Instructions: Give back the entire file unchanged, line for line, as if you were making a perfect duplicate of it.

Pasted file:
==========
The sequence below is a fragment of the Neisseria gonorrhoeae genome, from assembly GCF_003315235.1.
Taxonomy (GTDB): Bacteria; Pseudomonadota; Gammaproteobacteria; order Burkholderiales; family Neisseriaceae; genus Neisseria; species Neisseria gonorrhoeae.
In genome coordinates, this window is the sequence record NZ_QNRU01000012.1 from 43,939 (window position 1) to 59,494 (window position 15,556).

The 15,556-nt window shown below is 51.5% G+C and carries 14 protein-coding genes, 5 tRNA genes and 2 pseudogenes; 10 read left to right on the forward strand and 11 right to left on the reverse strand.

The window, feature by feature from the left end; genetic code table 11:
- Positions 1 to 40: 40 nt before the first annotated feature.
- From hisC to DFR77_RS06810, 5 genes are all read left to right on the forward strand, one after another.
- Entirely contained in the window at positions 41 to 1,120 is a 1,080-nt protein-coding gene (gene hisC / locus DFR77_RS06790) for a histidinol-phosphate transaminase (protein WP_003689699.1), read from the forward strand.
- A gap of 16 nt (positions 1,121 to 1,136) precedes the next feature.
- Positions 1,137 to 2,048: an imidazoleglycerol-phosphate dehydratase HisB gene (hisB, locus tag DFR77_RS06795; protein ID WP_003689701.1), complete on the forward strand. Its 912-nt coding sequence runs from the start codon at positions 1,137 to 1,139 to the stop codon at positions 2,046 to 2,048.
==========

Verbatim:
The sequence below is a fragment of the Neisseria gonorrhoeae genome, from assembly GCF_003315235.1.
Taxonomy (GTDB): Bacteria; Pseudomonadota; Gammaproteobacteria; order Burkholderiales; family Neisseriaceae; genus Neisseria; species Neisseria gonorrhoeae.
In genome coordinates, this window is the sequence record NZ_QNRU01000012.1 from 43,939 (window position 1) to 59,494 (window position 15,556).

The 15,556-nt window shown below is 51.5% G+C and carries 14 protein-coding genes, 5 tRNA genes and 2 pseudogenes; 10 read left to right on the forward strand and 11 right to left on the reverse strand.

The window, feature by feature from the left end; genetic code table 11:
- Positions 1 to 40: 40 nt before the first annotated feature.
- From hisC to DFR77_RS06810, 5 genes are all read left to right on the forward strand, one after another.
- Entirely contained in the window at positions 41 to 1,120 is a 1,080-nt protein-coding gene (gene hisC / locus DFR77_RS06790) for a histidinol-phosphate transaminase (protein WP_003689699.1), read from the forward strand.
- A gap of 16 nt (positions 1,121 to 1,136) precedes the next feature.
- Positions 1,137 to 2,048: an imidazoleglycerol-phosphate dehydratase HisB gene (hisB, locus tag DFR77_RS06795; protein ID WP_003689701.1), complete on the forward strand. Its 912-nt coding sequence runs from the start codon at positions 1,137 to 1,139 to the stop codon at positions 2,046 to 2,048.